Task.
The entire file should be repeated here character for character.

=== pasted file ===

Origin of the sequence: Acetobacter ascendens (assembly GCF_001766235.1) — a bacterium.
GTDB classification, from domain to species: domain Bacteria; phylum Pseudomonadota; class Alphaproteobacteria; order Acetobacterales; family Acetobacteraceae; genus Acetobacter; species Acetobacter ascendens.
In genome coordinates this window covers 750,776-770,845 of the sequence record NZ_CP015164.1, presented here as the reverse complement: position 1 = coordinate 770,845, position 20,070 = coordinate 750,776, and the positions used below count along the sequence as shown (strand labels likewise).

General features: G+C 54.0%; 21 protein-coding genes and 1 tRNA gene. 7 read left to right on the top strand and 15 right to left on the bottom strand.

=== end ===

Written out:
Origin of the sequence: Acetobacter ascendens (assembly GCF_001766235.1) — a bacterium.
GTDB classification, from domain to species: domain Bacteria; phylum Pseudomonadota; class Alphaproteobacteria; order Acetobacterales; family Acetobacteraceae; genus Acetobacter; species Acetobacter ascendens.
In genome coordinates this window covers 750,776-770,845 of the sequence record NZ_CP015164.1, presented here as the reverse complement: position 1 = coordinate 770,845, position 20,070 = coordinate 750,776, and the positions used below count along the sequence as shown (strand labels likewise).

General features: G+C 54.0%; 21 protein-coding genes and 1 tRNA gene. 7 read left to right on the top strand and 15 right to left on the bottom strand.